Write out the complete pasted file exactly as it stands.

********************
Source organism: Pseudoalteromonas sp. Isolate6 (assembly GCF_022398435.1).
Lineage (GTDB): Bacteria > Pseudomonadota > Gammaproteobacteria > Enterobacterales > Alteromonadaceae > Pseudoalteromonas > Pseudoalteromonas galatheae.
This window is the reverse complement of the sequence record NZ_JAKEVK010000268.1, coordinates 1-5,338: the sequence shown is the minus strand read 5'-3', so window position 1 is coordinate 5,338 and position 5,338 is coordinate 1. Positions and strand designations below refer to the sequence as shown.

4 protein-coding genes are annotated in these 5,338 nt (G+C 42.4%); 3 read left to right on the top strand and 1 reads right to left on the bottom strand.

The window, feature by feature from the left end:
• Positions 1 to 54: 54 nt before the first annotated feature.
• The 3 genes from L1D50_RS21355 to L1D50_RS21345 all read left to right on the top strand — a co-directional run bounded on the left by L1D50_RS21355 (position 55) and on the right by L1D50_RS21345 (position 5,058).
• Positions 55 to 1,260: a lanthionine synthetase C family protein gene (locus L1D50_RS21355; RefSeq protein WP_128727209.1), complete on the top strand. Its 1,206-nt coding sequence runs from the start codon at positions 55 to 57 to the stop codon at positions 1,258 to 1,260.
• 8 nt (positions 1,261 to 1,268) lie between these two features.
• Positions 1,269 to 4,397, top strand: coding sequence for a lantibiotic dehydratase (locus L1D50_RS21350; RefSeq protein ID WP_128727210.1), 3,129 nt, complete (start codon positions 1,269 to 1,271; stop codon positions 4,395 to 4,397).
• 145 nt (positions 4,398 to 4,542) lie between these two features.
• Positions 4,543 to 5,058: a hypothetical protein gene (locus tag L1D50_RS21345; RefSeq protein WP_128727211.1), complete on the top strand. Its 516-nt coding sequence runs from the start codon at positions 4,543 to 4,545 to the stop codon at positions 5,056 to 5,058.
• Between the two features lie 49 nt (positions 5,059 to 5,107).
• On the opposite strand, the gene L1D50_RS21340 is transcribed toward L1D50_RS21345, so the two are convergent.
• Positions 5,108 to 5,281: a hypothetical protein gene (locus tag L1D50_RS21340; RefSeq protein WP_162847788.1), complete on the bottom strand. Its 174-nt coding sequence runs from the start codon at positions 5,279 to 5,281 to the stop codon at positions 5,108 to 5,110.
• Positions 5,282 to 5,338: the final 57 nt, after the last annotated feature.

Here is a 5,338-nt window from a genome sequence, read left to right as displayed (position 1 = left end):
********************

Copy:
Source organism: Pseudoalteromonas sp. Isolate6 (assembly GCF_022398435.1).
Lineage (GTDB): Bacteria > Pseudomonadota > Gammaproteobacteria > Enterobacterales > Alteromonadaceae > Pseudoalteromonas > Pseudoalteromonas galatheae.
This window is the reverse complement of the sequence record NZ_JAKEVK010000268.1, coordinates 1-5,338: the sequence shown is the minus strand read 5'-3', so window position 1 is coordinate 5,338 and position 5,338 is coordinate 1. Positions and strand designations below refer to the sequence as shown.

4 protein-coding genes are annotated in these 5,338 nt (G+C 42.4%); 3 read left to right on the top strand and 1 reads right to left on the bottom strand.

The window, feature by feature from the left end:
• Positions 1 to 54: 54 nt before the first annotated feature.
• The 3 genes from L1D50_RS21355 to L1D50_RS21345 all read left to right on the top strand — a co-directional run bounded on the left by L1D50_RS21355 (position 55) and on the right by L1D50_RS21345 (position 5,058).
• Positions 55 to 1,260: a lanthionine synthetase C family protein gene (locus L1D50_RS21355; RefSeq protein WP_128727209.1), complete on the top strand. Its 1,206-nt coding sequence runs from the start codon at positions 55 to 57 to the stop codon at positions 1,258 to 1,260.
• 8 nt (positions 1,261 to 1,268) lie between these two features.
• Positions 1,269 to 4,397, top strand: coding sequence for a lantibiotic dehydratase (locus L1D50_RS21350; RefSeq protein ID WP_128727210.1), 3,129 nt, complete (start codon positions 1,269 to 1,271; stop codon positions 4,395 to 4,397).
• 145 nt (positions 4,398 to 4,542) lie between these two features.
• Positions 4,543 to 5,058: a hypothetical protein gene (locus tag L1D50_RS21345; RefSeq protein WP_128727211.1), complete on the top strand. Its 516-nt coding sequence runs from the start codon at positions 4,543 to 4,545 to the stop codon at positions 5,056 to 5,058.
• Between the two features lie 49 nt (positions 5,059 to 5,107).
• On the opposite strand, the gene L1D50_RS21340 is transcribed toward L1D50_RS21345, so the two are convergent.
• Positions 5,108 to 5,281: a hypothetical protein gene (locus tag L1D50_RS21340; RefSeq protein WP_162847788.1), complete on the bottom strand. Its 174-nt coding sequence runs from the start codon at positions 5,279 to 5,281 to the stop codon at positions 5,108 to 5,110.
• Positions 5,282 to 5,338: the final 57 nt, after the last annotated feature.

Here is a 5,338-nt window from a genome sequence, read left to right as displayed (position 1 = left end):